Jamal Murray’s missed buzzer-beating, three-point shot decided the fate of Game 2 of the NBA Finals on Sunday.
With the Nuggets trailing by three points, Murray got a decent-enough look from downtown before Jimmy Butler contested the shot. Murray missed, allowing the Heat to spoil their perfect home record in this year’s playoffs, and level the series 1-1.
Nikola Jokic could not muster the resources to collect another triple double, but contributed a vital 41 points to the Nuggets’ tally.
While Jokic struck timely points, most of his teammates failed to do so, barring Jamal Murray’s two treys in the final quarter.
MIAMI HEAT’S ZONE DEFENSE
Erik Spoelstra was much more lenient with his ‘zone defense’ in the second game than the first.
The Heat tactfully switched the zone coverage between the perimeter and the paint to deny the shots. While Jokic did bulldoze his way through the system in the third quarter, scoring 18 points, the others did not.
Murray scored just 10 points in the first three quarters. Aaron Gordon was reduced to 12 points, while Michael Porter Jr could gather only five through the entire game.
The zone, much effectively applied in Game 2, also ensured that Jokic dished out only four assists in the entire ball game. The Nuggets are now 19-26 when Jokic manages less than 10 assists in a game.
SHOOTING ‘EM TREYS
A large part of Miami’s struggle in the opening game was due to its poor three-point shooting. On Sunday, that seemed like a bad dream.
The game started with Max Strus knocking down back-to-back threes to get a 10-2 advantage. He fired two more in the game. Kevin Love, too joined the party in the third quarter.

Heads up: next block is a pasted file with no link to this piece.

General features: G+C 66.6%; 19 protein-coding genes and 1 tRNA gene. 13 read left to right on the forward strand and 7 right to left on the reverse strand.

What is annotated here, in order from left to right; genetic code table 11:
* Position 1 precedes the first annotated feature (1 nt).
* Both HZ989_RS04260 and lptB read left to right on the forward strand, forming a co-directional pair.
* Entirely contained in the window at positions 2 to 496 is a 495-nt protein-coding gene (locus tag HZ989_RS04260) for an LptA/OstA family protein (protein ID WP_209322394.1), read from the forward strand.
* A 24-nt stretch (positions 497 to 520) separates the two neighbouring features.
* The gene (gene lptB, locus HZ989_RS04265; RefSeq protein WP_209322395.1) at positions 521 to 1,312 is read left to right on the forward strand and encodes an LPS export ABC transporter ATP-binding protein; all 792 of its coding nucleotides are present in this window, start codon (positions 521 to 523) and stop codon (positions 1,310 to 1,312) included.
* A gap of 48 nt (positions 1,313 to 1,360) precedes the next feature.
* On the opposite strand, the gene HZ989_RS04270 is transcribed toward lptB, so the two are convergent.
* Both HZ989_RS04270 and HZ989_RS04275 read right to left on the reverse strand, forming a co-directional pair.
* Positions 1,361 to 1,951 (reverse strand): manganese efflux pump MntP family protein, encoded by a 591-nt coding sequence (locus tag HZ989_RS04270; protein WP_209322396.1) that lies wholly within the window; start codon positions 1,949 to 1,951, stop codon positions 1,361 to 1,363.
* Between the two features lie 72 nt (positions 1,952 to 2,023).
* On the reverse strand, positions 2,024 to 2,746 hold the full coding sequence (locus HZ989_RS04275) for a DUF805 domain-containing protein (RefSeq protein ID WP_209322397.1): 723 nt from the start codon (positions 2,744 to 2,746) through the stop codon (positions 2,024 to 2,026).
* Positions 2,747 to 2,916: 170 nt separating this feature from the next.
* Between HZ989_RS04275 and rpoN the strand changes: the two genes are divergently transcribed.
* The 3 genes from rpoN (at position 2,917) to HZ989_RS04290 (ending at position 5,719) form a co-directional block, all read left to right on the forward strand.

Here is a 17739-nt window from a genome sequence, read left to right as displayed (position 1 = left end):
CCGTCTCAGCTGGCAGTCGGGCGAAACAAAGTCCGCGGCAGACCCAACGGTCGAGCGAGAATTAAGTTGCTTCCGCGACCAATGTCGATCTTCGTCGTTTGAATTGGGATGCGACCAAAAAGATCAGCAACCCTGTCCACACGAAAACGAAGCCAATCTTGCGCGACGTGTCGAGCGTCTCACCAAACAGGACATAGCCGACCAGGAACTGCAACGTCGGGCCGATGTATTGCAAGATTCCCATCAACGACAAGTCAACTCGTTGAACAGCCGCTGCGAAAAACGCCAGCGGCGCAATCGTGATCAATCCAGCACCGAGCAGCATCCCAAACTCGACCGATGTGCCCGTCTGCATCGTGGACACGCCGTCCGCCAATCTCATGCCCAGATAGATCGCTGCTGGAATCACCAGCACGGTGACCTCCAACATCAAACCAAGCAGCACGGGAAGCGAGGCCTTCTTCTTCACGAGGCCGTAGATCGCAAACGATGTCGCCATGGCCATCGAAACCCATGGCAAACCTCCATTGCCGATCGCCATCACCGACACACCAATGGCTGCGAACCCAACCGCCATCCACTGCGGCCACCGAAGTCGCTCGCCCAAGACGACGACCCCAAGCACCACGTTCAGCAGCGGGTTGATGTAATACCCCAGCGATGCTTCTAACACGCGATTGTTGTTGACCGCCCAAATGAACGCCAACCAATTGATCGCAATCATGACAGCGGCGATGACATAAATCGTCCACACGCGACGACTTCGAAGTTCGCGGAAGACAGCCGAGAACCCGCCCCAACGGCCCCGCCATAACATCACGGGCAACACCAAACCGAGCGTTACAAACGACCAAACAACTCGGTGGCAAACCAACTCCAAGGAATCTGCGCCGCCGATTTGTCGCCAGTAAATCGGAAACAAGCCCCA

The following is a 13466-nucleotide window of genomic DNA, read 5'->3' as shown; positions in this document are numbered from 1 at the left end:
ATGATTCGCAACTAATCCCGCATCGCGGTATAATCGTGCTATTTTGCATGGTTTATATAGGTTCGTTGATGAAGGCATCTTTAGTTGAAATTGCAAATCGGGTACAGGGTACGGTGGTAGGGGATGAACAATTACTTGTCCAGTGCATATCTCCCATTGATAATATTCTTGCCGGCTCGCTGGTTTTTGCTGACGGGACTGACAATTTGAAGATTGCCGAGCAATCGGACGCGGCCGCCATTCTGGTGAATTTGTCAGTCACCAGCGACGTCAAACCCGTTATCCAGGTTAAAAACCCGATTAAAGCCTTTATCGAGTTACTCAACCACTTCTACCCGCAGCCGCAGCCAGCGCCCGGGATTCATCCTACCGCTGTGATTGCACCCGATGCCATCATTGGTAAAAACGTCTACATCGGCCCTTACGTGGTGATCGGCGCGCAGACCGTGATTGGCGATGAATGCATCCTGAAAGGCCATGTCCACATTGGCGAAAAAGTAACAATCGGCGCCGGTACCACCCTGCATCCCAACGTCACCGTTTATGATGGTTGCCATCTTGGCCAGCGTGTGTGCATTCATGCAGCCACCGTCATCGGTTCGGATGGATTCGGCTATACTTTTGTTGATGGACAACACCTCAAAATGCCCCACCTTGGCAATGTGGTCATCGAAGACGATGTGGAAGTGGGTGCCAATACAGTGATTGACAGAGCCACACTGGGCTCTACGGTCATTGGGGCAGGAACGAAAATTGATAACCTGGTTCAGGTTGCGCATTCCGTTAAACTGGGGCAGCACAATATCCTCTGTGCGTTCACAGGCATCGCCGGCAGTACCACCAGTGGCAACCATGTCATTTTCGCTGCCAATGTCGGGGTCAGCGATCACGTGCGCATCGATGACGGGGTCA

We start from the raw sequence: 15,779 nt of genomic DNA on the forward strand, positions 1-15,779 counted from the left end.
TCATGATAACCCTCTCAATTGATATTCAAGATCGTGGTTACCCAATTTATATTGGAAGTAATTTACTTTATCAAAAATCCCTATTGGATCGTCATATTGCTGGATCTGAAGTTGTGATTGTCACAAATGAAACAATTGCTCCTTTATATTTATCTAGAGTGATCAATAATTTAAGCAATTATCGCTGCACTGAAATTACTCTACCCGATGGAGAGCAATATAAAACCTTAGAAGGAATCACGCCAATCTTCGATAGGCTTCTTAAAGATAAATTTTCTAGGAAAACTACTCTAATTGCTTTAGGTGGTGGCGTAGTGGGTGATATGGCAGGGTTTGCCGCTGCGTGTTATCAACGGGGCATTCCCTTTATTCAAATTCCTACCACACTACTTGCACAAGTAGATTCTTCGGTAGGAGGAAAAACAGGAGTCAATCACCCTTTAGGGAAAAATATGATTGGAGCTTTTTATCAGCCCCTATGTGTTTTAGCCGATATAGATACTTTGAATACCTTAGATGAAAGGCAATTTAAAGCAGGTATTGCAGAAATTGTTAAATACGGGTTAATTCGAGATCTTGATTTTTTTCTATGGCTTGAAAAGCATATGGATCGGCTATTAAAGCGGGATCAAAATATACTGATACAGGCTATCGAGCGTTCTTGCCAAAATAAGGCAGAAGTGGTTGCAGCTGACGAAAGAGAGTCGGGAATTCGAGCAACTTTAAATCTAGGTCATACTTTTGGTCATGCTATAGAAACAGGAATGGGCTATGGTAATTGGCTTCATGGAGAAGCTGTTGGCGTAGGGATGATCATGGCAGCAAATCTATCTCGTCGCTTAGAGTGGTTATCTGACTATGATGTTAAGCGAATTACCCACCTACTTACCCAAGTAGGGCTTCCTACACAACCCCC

But the loudest applause headed Gabe Vincent’s way. Vincent, who missed out on the Eastern Conference Finals MVP award by a single vote, shot four-of-six from downtown on his way to a 23-point performance.
As a unit, the Heat shot 17-of-35 and outscored the Nuggets by 18 points from the region.
MIAMI BENCH FIRING IN CLUTCH TIME
The Nuggets led by six points at the interval. That was, for a major part, down to its bench scoring 20 points compared to the five from the Heat’s.
In the second half, the Heat bench produced 21 points to the Nuggets’ six. The turnaround was as remarkable as it was swift.
In the fourth quarter, Duncan Robinson stepped up and shot four-of-four field goals, including two threes. Kyle Lowry then knocked in another two field goals before a three-pointer from Caleb Martin.
16 points came from the Heat bench in the final 12 minutes while their counterparts could score only four - two apiece from Bruce Brown and Jeff Green.
With the series now square, a minimum of five games await us. The Nuggets would see their as loss an opportunity gone begging, given the side’s lead over a major part of the game.
They shot well from the paint, they converted the fast-break chances, and they had their best players score 40 points, yet a win eluded them.
It’s back to the drawing board for now for Michael Malone who felt that his team had “a lot of breakdowns’” in the game.
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